Love In Ruins
by S. L. Thorne
When the main character dies in the first ten pages, where can a story go from there? Literally: to Hell and back again. But there is a price for returning from The Road, for coming back from the dead. Olivia Claria Severus is a patrician woman in Ancient Italy. She is a senator’s daughter, a senator’s wife, and now, at nineteen, a mother at last. Her troubles begin with her son’s birth and her death mere moments later. She finds herself on The Road to the River Styx to await the Ferryman, but before she even has her fare or sees the ripples in the water heralding the approaching boat, she is ripped back to the world of the living and into her weakened body. It is then that she learns the truth about Aeschylus, her aged playwright: He is a vampire, and now, so is she.
Unfortunately, something at the river with power saw her, and covets her for its own, and will do ANYTHING to get her.
What follows is an unlife in constant flux. Vesuvius erupts, burying her beneath its hot, stony blanket. When Olivia wakes again she is in a museum less than a year from the turning of the second millennium. Surrounded by strange people in a strange time and pursued relentlessly by an unknown presence, she finds herself caught in the midst of a four hundred year old Scottish clan feud, the current epicenter of a bloody triangle. She finds love and comfort in James Alexander MacLeod while being hunted by his rival, Bruce ?The Butcher? MacDonald, but is it enough to save her from a creature older than Fair Rome herself who has pursued her for nearly two thousand years?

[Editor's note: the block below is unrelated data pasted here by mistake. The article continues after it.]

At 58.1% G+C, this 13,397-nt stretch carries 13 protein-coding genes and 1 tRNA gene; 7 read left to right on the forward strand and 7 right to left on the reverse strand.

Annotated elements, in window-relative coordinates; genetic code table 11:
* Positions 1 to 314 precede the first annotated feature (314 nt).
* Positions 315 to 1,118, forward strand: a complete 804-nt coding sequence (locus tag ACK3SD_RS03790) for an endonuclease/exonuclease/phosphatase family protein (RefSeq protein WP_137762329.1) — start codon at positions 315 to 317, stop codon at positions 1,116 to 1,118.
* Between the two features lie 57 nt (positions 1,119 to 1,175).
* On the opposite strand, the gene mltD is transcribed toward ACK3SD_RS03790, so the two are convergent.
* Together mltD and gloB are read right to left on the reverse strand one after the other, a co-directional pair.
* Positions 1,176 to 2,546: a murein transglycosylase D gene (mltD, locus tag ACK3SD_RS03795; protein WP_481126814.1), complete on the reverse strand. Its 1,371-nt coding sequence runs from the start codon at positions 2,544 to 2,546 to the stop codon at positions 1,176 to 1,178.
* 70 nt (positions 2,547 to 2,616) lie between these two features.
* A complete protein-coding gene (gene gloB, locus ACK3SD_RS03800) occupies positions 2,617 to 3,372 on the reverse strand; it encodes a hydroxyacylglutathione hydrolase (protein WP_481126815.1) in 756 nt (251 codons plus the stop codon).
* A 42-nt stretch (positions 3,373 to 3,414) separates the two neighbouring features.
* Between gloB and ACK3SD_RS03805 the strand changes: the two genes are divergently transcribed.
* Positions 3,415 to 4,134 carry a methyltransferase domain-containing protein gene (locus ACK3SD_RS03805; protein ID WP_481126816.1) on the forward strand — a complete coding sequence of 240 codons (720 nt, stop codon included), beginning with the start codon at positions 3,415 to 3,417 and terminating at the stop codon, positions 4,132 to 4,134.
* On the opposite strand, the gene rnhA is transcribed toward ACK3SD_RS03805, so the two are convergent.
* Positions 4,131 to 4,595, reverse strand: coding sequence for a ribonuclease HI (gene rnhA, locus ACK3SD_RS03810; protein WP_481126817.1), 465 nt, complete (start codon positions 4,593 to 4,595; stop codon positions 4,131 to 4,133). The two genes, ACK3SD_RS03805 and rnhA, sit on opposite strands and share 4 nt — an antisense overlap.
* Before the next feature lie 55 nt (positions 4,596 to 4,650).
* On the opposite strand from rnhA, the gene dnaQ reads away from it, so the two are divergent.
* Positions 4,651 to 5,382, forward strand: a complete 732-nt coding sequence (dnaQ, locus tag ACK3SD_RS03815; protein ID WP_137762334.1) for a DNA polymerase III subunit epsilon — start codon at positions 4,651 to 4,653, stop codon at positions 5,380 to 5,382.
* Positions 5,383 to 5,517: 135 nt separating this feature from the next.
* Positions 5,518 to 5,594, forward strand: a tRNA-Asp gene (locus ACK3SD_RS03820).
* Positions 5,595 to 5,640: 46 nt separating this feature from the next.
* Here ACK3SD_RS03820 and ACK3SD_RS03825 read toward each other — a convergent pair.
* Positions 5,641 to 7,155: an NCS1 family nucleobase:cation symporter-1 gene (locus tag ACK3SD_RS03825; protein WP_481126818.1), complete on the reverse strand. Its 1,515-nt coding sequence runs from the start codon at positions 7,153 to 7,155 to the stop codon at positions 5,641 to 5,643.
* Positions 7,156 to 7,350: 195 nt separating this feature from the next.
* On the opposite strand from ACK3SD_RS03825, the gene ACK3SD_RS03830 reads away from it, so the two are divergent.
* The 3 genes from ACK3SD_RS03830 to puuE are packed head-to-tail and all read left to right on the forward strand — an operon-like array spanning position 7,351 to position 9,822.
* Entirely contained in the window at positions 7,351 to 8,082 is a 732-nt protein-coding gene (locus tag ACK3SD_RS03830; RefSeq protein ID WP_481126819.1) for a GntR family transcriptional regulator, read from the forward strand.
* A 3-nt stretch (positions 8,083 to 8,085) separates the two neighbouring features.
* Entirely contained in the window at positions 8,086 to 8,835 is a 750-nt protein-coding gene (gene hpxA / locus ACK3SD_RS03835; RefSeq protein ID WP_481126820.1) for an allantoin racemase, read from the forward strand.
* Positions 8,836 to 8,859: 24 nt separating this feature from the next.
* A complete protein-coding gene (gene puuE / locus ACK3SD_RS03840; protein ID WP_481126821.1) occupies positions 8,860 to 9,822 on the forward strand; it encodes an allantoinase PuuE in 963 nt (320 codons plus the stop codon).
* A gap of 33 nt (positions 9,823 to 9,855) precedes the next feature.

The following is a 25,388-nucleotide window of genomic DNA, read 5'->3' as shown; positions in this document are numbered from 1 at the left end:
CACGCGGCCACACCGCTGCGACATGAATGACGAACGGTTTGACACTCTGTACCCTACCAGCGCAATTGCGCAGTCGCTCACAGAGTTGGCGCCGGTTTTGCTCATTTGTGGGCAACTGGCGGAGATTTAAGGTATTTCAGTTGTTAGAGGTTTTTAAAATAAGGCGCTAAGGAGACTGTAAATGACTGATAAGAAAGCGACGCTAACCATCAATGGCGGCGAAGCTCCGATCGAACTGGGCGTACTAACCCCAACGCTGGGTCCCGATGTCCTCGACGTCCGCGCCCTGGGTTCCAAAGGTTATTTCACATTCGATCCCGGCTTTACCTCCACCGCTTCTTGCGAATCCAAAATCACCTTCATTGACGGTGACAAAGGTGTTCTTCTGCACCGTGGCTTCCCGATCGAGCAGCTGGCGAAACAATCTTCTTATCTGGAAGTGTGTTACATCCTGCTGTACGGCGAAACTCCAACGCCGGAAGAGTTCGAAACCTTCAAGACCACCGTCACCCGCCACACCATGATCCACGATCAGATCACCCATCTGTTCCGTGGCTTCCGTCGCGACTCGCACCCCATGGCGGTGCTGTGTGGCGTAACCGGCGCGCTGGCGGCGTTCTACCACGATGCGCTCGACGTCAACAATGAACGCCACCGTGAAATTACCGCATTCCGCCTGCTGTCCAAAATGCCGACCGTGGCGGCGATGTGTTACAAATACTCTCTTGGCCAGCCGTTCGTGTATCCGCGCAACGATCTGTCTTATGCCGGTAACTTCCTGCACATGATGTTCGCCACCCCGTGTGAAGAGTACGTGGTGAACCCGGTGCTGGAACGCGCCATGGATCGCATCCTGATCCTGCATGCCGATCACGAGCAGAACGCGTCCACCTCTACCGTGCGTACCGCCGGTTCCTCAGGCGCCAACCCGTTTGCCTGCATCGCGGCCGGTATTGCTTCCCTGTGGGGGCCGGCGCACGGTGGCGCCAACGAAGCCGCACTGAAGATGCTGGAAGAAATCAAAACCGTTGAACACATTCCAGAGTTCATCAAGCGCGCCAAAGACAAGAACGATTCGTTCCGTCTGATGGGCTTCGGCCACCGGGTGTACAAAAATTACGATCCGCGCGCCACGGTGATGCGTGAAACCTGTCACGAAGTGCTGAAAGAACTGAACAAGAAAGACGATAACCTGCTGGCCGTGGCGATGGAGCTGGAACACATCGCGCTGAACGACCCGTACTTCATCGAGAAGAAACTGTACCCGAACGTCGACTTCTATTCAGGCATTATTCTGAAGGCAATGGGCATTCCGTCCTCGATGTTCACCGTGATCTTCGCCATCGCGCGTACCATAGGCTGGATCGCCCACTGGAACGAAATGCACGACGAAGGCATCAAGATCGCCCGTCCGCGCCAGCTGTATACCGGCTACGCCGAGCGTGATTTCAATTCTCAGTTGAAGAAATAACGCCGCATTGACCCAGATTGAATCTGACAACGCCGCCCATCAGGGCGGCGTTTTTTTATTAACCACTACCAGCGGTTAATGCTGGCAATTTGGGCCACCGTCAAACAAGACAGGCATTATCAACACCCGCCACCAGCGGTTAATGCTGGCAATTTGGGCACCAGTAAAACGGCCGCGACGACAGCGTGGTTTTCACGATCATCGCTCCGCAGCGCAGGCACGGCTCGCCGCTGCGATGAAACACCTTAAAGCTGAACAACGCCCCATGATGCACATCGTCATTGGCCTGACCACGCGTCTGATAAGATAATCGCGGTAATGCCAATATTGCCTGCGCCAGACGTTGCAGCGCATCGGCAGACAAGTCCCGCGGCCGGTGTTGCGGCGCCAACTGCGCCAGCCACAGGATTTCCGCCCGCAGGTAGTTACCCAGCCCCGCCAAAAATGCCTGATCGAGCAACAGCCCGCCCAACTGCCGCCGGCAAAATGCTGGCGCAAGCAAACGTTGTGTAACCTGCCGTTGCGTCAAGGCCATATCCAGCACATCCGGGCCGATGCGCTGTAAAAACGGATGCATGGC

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S.L. Thorne is a resident of Northern Florida, mid-forties and highly creative. She’s been telling stories since she could talk (which was fairly early) and writing them down as soon as she learned to write, often regaling her friends for hours after school with tales she’d make up. She is raising a teen daughter in her family home with her boyfriend of several years along with a pair of cats and a duet of dogs. An occasionally decent artist, she often paints or renders her own covers. Fans of her novels tend to be rabid about them, often pushing her into publishing books she otherwise would have kept to herself.
She prefers historical settings to modern ones and is a stickler for historical accuracy; often doing exhaustive research during the course of novel writing in order to present a believable, enduring world where things make real world sense along side the magical and the invented. She often refers to herself as ‘a professional liar’ instead of ‘an author’, as she is in ‘the business of weaving a fantastic, unbelievable lie and presenting it in such a way that, at least within the confines of the pages, the reader wants to believe it is the truth.’
As a famous ancient author once said: The secret to telling a good lie is to include just enough truth to make it believable.
She has three novels published with Double Dragon Publications on three very different subjects and is currently working on more of the Griffon’s Rest series, as well as a YA novel.